If it's possible color code copies of facts by fact families.
The brain really focuses on color, and helps make those connections!




Ten Brain Tricks for Learning Math Facts: These strategies are backed by science, and will help the kiddos with basic math facts!
This is why it's not a good idea to give the kiddos too many facts to study at a time. Start with just a couple of families, and build from there!




Ten Brain Tricks for Learning Math Facts: These strategies are backed by science, and will help the kiddos with basic math facts!
 It is suggested that children spend 5 minutes a day, every day, rather than a half hour once a week. It's actually less time, but it's more productive!


Ten Brain Tricks for Learning Math Facts: These strategies are backed by science, and will help the kiddos with basic math facts!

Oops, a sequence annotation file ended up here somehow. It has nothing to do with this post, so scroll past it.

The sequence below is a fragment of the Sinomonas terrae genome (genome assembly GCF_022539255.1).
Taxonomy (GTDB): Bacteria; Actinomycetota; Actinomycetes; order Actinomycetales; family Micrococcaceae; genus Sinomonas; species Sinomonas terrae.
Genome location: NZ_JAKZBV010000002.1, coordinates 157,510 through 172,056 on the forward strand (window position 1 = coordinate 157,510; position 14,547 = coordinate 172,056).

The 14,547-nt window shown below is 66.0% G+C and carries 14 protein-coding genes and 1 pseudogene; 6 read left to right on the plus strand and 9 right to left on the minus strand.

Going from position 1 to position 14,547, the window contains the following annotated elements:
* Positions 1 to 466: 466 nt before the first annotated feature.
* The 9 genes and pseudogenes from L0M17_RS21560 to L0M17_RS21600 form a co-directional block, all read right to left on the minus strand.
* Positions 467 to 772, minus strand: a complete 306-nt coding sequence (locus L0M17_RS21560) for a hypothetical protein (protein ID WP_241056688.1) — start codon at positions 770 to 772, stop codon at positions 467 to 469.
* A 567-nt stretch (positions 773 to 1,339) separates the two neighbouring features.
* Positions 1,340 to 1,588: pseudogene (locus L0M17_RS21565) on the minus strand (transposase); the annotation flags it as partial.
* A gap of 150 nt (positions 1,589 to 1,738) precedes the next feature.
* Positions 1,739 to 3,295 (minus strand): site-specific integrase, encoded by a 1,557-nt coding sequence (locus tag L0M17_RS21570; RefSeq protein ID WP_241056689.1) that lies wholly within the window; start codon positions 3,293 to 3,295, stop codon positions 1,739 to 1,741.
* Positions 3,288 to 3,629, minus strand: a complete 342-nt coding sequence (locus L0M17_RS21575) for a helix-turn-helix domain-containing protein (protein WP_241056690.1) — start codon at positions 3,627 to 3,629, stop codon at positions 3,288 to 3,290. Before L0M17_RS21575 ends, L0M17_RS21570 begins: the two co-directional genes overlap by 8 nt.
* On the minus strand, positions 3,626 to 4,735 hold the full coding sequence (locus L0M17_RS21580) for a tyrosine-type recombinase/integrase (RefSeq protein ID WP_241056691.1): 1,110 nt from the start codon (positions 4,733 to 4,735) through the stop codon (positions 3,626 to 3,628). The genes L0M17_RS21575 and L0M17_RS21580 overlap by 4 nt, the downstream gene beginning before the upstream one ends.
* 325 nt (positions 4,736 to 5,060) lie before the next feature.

It is recommended that background music is played during practice times. This is a good time for a piece of classic music, not rock music or anything with lyrics. 

Hope this list helps your kiddos learn their facts!



It just so happens I have a set of addition and subtraction facts to practice that follow almost all these brain rules, (you have to supply your own music) and even has a few brain breaks worked in! See here if you're interested: Brain Friendly Addition and Subtraction: Fact Practice and Assessment

Update: Due to popular demand and success with the above set of addition and subtraction facts, I'm made a new version to practice and assess multiplication and division, which you can find here: Brain Friendly Multiplication and Division: Fact Practice and Assessents!